This morning, I found two different emails from book authors in my box (no, neither was from Darren Rowse or Chris Garrett). I get pitched to check out books all the time (which is awesome, because I read LOTS of books. In fact, if it’s an interesting business book or leadership / self improvement, send MORE pitches, but read this first. I need to tell you what works well and what doesn’t.
My first email came from a guy who was personable, sent a plain text email, addressed it to me, and had a few funny lines in the first paragraph. One was where you’re supposed to talk about all the amazing press you’ve received for your books, and he mentioned all the same old places, but he said it like this, “…was reviewed by the New York Times, the Wall Street Journal, blah blah blah blah blah.”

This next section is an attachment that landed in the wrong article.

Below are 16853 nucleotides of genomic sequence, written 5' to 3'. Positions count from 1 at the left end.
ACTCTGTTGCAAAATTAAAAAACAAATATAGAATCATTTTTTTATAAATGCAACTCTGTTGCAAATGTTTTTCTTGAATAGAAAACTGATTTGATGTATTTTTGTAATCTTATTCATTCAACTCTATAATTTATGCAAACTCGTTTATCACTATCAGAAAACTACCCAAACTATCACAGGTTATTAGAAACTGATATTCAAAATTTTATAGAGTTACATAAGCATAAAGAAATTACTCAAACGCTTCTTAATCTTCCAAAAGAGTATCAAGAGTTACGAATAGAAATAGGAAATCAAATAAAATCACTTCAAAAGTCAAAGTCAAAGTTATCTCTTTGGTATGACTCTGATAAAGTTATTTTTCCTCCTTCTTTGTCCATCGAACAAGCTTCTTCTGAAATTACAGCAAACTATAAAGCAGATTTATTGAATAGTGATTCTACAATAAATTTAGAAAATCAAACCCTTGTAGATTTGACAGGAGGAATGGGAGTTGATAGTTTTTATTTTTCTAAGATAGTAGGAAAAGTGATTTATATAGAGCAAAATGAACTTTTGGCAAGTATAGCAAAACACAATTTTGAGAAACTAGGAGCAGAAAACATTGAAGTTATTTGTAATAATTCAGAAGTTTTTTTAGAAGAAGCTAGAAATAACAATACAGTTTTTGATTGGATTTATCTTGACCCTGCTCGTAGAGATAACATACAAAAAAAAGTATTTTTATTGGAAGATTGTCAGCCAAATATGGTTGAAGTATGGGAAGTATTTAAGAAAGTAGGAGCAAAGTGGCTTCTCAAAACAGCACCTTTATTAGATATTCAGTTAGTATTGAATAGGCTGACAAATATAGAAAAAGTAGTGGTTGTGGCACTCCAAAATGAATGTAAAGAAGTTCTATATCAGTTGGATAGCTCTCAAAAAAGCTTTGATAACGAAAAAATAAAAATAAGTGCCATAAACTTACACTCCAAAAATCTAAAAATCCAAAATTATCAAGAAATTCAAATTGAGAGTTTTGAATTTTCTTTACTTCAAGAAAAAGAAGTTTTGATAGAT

I laughed out loud (or more of a blurting snort) at that.
It was polite, brief, simple, personable, and funny.
The other email came from an author who blasted me with a fairly standard Constant Contact email marketing template with no personalization, all kinds of graphics, and a reasonably blathery bunch of marketing speak that she copied from all the other book releases. I can’t honestly remember a single word that was written. Honestly, I can’t even remember the book title and I *just* read the email.
Brevity and originality trump well-crafted copy any day. Personalization, even if very minimal, at least gets my attention. And here’s the complexity.
This doesn’t scale really easily. It’s not easy to mass-market books this way.
BUT THAT’S THE POINT, DAMMIT
Be personal, be one-on-one, and learn how to do it in a way that reaches the people who will take your book and run with it.
Watch out for my next post, where I review a book that was pitched to me nicely.